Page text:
Solarquest

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Security researchers have discovered coronavirus-themed malware created to destroy users' computers.

With the coronavirus (COVID-19) pandemic raging all over the globe, some malware authors have developed malware that destroys infected systems, either by wiping files or rewriting a computer's master boot record (MBR).

With help from the infosec community, ZDNet has identified at least five malware strains, some distributed in the wild, while others appear to have been created only as tests or jokes.

The common theme among all four samples is that they use a coronavirus-theme and they're geared towards destruction, rather than financial gain.

MBR-rewriting malware
Of the four malware samples found by security researchers this past month, the most advanced were the two samples that rewrote MBR sectors.

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Parsh

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Users can eventually regain access to their computers, but they'll need special apps that can be used to recover and rebuild the MBR to a working state.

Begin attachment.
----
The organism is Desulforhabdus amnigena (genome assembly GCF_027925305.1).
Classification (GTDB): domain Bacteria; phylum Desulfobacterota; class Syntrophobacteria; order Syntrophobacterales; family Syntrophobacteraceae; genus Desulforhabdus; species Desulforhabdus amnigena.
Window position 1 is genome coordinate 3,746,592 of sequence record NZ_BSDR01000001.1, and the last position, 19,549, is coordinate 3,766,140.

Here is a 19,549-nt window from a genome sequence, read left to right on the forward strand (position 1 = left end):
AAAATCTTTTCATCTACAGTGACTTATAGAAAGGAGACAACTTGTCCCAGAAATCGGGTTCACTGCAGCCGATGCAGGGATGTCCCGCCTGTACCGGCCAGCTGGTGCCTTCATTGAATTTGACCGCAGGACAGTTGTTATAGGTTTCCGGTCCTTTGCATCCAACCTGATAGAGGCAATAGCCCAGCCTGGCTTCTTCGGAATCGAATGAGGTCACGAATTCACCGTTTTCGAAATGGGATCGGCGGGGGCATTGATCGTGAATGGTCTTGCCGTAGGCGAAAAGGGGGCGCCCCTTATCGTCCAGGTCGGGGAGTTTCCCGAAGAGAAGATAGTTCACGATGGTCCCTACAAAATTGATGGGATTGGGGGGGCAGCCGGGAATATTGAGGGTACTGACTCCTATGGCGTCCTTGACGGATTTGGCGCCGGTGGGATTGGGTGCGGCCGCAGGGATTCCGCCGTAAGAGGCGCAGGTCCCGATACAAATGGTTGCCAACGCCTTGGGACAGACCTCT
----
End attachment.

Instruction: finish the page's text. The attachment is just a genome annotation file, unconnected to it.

The 2nd strain is a scarily growing trend in the wild. Having a ransomware-like activity as a front and silently stealing sensitive information in the background... the user is made to eventually believe that the sole purpose of the attack was trashing their systems.

As a home user or in companies, standard user accounts should be the preferred one and unknown/uninitiated prompts be discarded to reduce the likelihood of such attacks. A major problem in industries should be dealt well, besides mock runs - cracking down on spear phishing that employees fall for.
Also, the management at corporates and hospitals should realize the need for running the latest OS, keeping them updated ... and then the technical teams being able to take the advantage of using UEFI+GPT (with SecureBoot enabled) to make such prevalent MBR re-writing malware insignificant. Perhaps GPT targeting malware won't be very far either.
The governments and their IT ministries should be conscious and insist on training efforts / up-to-date education for teams at vital services across the country. I've seen some of them issuing cybersecurity standards and best practices on their sites.
 
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Gandalf_The_Grey

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The original blog posting from the SonicWall Capture Labs Threat Research team:
SonicWall Capture Labs provides protection against this threat via the following signature:
  • GAV: KillMBR.Corn_A (Trojan)
Indicators Of Compromise (IOC):
  • DFBCCE38214FDDE0B8C80771CFDEC499FC086735C8E7E25293E7292FC7993B4C
VirusTotal: